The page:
If you have browsed through online documentation for the .NET Framework, you've noticed that it is organized hierarchically. This is similar to the way the MFC library is organized; however, the organization of the .NET Framework is not entirely based on class derivation as it is with the MFC library.
The .NET Framework organization begins with the top-level namespaces System and Microsoft, which contain other namespaces, classes, value types, interfaces, delegates, and enumerations. The use of namespaces provides organization of related code elements without the use of derivation. For example, the System::Windows::Forms namespace contains the Form class, which implements the Windows Form, as well as the control classes to use with Windows Forms. This use of namespaces is used throughout the .NET Framework.
The System namespace is the root namespace for the majority of the .NET Framework. It includes all classes and structures that represent the base value types, such as Array, Byte, Object, Int32, String, and so on. It also contains other namespaces that contain classes for Windows Forms, network communications, file I/O, threads, and so on.
Additionally, the System namespace includes other classes to deal with system-level functionality. It also contains other miscellaneous value types or structures, delegates for handling events, The System namespace is the root namespace for the majority of the .NET Framework. some commonly used enumerations, and interface definitions.
Applications can use the The System namespace is the root namespace for the majority of the .NET Framework. classes and structures that provide the basic type support in all .NET applications directly or they can use their native types, which are mapped to the .NET Framework types when compiled. Having the value types defined in the .NET Framework provides a common base that all .NET languages use so they can work with each other without problems missing data types.
When you write managed .NET code in Visual C++ .NET, you can mix and match the usage of the .NET types and the native C++ types; however, it is better to choose one or the other and stick with it for clarity. Table 4.1 lists the .NET value types within the System namespace that represent native C++ types.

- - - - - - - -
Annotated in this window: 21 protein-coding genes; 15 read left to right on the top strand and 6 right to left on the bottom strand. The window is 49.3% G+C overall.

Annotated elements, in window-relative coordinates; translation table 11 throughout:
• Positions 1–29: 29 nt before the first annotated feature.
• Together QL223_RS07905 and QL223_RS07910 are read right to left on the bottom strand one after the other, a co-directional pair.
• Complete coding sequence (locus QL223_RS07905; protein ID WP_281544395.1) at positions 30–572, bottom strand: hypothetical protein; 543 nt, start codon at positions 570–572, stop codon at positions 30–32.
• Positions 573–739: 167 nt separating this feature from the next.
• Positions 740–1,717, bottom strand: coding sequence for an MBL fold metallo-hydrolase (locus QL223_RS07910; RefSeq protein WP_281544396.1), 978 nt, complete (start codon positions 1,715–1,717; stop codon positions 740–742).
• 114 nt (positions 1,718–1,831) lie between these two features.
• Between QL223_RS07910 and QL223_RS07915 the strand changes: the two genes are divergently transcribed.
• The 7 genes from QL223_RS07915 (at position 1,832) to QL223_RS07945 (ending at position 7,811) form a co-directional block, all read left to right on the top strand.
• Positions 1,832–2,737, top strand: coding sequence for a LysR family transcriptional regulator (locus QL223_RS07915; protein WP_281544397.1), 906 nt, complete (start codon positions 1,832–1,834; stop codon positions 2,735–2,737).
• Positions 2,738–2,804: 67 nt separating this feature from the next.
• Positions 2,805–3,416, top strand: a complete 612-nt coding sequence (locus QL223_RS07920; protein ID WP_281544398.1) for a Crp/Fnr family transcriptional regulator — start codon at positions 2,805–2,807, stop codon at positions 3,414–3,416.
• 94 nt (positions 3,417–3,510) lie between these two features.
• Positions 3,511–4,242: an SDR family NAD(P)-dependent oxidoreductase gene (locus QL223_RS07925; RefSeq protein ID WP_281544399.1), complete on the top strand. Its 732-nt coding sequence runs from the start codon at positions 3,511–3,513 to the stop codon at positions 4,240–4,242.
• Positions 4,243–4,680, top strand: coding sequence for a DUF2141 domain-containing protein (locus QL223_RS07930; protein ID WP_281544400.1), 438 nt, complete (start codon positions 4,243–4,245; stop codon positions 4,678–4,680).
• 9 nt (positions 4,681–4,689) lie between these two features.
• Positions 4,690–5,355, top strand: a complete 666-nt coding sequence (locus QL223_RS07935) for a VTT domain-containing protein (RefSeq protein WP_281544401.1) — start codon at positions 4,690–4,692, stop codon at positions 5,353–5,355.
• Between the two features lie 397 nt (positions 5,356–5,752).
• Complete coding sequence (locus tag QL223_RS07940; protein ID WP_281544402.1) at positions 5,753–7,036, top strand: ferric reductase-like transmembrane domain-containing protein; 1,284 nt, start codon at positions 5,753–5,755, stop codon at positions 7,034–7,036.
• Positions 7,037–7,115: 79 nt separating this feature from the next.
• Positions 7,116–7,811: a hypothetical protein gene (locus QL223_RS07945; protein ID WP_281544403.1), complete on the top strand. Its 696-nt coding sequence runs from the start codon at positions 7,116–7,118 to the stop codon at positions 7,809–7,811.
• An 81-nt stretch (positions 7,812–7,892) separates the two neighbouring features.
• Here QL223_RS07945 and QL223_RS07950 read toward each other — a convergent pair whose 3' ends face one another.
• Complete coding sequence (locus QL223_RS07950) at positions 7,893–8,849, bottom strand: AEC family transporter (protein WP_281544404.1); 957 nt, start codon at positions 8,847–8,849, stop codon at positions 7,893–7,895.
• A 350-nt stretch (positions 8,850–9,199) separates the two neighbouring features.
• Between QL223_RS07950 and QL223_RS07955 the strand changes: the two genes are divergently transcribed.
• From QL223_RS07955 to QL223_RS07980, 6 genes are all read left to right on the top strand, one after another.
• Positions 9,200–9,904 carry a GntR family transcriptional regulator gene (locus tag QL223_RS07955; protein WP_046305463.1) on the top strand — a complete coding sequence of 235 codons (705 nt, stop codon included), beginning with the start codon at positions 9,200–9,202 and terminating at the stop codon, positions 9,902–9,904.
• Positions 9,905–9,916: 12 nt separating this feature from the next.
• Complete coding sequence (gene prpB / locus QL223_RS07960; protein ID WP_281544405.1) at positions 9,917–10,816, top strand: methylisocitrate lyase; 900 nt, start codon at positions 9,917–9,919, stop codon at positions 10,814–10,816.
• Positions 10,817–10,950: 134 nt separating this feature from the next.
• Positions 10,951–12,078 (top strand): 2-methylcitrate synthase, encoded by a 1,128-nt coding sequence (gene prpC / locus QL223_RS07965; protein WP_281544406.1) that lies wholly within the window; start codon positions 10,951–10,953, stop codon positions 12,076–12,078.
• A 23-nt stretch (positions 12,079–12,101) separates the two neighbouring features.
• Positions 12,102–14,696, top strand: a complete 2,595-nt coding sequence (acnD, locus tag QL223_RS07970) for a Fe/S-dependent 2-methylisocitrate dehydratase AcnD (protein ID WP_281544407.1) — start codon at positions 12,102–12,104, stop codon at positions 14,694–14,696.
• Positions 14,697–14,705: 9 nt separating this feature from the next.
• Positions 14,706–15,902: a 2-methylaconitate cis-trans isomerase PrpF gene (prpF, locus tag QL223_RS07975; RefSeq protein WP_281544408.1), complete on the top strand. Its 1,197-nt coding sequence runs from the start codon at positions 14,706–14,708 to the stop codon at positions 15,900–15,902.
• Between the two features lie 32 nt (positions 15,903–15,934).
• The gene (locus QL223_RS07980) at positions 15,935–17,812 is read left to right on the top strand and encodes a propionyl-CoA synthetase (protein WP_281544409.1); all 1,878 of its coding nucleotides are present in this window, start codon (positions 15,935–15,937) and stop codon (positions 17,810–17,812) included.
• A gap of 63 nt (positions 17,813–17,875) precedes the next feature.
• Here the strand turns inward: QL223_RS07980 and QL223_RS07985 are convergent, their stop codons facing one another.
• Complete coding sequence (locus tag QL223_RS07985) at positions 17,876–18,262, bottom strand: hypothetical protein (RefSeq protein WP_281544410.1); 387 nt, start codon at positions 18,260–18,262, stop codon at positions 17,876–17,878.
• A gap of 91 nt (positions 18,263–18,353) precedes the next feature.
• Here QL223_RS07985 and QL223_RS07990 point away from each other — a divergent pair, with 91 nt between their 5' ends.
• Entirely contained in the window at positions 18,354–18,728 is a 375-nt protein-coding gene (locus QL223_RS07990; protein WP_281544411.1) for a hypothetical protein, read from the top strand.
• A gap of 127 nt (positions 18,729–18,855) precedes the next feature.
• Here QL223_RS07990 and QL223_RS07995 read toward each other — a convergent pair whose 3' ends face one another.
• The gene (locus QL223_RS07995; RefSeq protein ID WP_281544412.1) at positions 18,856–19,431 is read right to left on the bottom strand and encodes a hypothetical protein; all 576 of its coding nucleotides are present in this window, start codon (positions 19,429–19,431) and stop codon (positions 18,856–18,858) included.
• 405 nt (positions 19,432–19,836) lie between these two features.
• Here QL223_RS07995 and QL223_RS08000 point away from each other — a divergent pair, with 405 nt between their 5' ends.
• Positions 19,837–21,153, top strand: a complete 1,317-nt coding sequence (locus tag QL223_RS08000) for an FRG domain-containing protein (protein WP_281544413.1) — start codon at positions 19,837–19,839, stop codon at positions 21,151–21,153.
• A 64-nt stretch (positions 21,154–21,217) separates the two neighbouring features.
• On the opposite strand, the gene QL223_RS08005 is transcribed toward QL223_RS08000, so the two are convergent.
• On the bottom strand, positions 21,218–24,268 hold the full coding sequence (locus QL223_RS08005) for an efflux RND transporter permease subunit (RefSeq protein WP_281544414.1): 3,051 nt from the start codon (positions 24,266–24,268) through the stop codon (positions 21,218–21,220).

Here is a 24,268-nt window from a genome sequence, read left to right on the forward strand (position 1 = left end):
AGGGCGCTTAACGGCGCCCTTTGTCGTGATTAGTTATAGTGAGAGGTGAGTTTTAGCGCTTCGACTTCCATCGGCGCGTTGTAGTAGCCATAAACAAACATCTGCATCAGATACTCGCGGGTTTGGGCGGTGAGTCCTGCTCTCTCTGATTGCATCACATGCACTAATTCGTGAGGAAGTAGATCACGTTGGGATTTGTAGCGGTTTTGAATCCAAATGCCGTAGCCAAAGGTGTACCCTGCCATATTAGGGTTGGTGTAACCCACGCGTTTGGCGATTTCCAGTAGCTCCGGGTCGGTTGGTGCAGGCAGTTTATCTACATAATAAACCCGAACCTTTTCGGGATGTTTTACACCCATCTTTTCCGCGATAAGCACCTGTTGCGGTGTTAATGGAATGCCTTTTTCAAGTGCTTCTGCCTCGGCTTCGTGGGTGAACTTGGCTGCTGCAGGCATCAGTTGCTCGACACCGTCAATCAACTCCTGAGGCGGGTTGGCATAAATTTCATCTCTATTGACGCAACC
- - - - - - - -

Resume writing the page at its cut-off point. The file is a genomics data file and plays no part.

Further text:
|C++ Type||.NET Framework Value Type|
There are other value types, including Decimal, Object, IntPtr, UIntPtr, and String, that don't have native C++ alternatives and are therefore used directly whichever direction you choose for your applications.
The System namespace includes classes for dealing with arrays, system status, controlling the application, and so on. There are too many classes to cover in this hour's lesson. However, you can always refer to online help for a list of classes that are within a namespace the help is organized by namespaces, which makes it easy to find what you need.
There are also delegate definitions within the System namespace to handle events. The most commonly used of those delegates is the EventHandler delegate. Additionally there are also delegate definitions for asynchronous operations and unhandled exceptions.
Enumerations within the System namespace include DayOfWeek, PlatformID, TypeCode, and other global enumerations. These enumerations can be used anywhere within managed code.
Additionally, the System namespace includes interface definitions and other namespaces that also include classes, structures, interfaces, enumerations, and delegates. For more information on the namespace hierarchy, refer to the reference included with this book or the online help shipped with Visual Studio .NET.
The Microsoft namespace includes other namespaces that are related directly to Microsoft's languages and some Win32 features. The Microsoft namespace isn't as vast and encompassing as the System namespace; in fact, it doesn't directly have any classes.
The Microsoft namespace includes other namespaces for specific support of Microsoft's languages, such as CSharp, JScript, VisualBasic, and VSA (Visual Studio for Applications). There isn't much use for these namespaces unless you are trying to compile source code, in which case these namespaces give you access to the compilers.
The other Microsoft namespace is Win32. This namespace is more useful and gives you access to the Registry and system-level events. For the most part, a .NET application shouldn't use the Registry to store information, but you may find it necessary to retrieve information from the Registry when dealing with legacy applications.
Overall, it is possible to write applications for the .NET Framework and never have a need for the classes found within the Microsoft namespaces.